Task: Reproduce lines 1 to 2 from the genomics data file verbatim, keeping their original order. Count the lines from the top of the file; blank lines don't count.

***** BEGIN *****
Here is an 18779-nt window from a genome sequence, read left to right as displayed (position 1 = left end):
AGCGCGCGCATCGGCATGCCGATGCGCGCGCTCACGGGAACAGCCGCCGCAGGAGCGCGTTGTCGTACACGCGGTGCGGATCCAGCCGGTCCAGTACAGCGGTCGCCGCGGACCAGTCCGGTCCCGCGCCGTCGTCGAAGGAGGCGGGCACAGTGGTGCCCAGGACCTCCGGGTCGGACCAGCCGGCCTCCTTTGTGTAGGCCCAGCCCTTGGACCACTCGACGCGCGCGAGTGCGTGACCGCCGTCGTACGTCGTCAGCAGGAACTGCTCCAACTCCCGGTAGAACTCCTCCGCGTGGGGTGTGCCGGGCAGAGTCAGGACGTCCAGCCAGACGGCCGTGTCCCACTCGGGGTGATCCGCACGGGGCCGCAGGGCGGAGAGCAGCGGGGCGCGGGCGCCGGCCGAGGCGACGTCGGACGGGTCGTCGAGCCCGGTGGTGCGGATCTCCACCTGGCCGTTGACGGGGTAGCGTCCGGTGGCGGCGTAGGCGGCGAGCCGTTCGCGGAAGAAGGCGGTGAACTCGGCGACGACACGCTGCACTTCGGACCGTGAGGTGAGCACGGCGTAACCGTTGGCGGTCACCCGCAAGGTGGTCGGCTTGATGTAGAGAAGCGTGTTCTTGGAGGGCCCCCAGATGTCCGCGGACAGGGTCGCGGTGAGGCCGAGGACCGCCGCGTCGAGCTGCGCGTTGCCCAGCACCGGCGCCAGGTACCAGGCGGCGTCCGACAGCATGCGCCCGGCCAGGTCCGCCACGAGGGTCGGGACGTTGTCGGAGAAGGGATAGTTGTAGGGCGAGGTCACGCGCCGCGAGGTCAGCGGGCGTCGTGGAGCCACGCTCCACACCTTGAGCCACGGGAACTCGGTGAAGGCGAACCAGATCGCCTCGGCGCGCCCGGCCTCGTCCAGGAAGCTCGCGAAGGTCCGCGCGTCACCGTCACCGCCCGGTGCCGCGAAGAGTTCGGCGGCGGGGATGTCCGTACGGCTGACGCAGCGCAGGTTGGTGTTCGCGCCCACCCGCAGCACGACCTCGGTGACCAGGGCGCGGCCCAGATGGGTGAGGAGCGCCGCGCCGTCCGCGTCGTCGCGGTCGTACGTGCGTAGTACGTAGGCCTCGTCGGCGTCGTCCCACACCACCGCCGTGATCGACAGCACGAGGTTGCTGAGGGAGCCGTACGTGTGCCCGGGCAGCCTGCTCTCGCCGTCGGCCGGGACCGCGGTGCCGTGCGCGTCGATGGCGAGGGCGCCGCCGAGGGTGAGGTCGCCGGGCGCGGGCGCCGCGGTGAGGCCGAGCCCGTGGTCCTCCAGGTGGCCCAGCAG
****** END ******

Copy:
Here is an 18779-nt window from a genome sequence, read left to right as displayed (position 1 = left end):
AGCGCGCGCATCGGCATGCCGATGCGCGCGCTCACGGGAACAGCCGCCGCAGGAGCGCGTTGTCGTACACGCGGTGCGGATCCAGCCGGTCCAGTACAGCGGTCGCCGCGGACCAGTCCGGTCCCGCGCCGTCGTCGAAGGAGGCGGGCACAGTGGTGCCCAGGACCTCCGGGTCGGACCAGCCGGCCTCCTTTGTGTAGGCCCAGCCCTTGGACCACTCGACGCGCGCGAGTGCGTGACCGCCGTCGTACGTCGTCAGCAGGAACTGCTCCAACTCCCGGTAGAACTCCTCCGCGTGGGGTGTGCCGGGCAGAGTCAGGACGTCCAGCCAGACGGCCGTGTCCCACTCGGGGTGATCCGCACGGGGCCGCAGGGCGGAGAGCAGCGGGGCGCGGGCGCCGGCCGAGGCGACGTCGGACGGGTCGTCGAGCCCGGTGGTGCGGATCTCCACCTGGCCGTTGACGGGGTAGCGTCCGGTGGCGGCGTAGGCGGCGAGCCGTTCGCGGAAGAAGGCGGTGAACTCGGCGACGACACGCTGCACTTCGGACCGTGAGGTGAGCACGGCGTAACCGTTGGCGGTCACCCGCAAGGTGGTCGGCTTGATGTAGAGAAGCGTGTTCTTGGAGGGCCCCCAGATGTCCGCGGACAGGGTCGCGGTGAGGCCGAGGACCGCCGCGTCGAGCTGCGCGTTGCCCAGCACCGGCGCCAGGTACCAGGCGGCGTCCGACAGCATGCGCCCGGCCAGGTCCGCCACGAGGGTCGGGACGTTGTCGGAGAAGGGATAGTTGTAGGGCGAGGTCACGCGCCGCGAGGTCAGCGGGCGTCGTGGAGCCACGCTCCACACCTTGAGCCACGGGAACTCGGTGAAGGCGAACCAGATCGCCTCGGCGCGCCCGGCCTCGTCCAGGAAGCTCGCGAAGGTCCGCGCGTCACCGTCACCGCCCGGTGCCGCGAAGAGTTCGGCGGCGGGGATGTCCGTACGGCTGACGCAGCGCAGGTTGGTGTTCGCGCCCACCCGCAGCACGACCTCGGTGACCAGGGCGCGGCCCAGATGGGTGAGGAGCGCCGCGCCGTCCGCGTCGTCGCGGTCGTACGTGCGTAGTACGTAGGCCTCGTCGGCGTCGTCCCACACCACCGCCGTGATCGACAGCACGAGGTTGCTGAGGGAGCCGTACGTGTGCCCGGGCAGCCTGCTCTCGCCGTCGGCCGGGACCGCGGTGCCGTGCGCGTCGATGGCGAGGGCGCCGCCGAGGGTGAGGTCGCCGGGCGCGGGCGCCGCGGTGAGGCCGAGCCCGTGGTCCTCCAGGTGGCCCAGCAG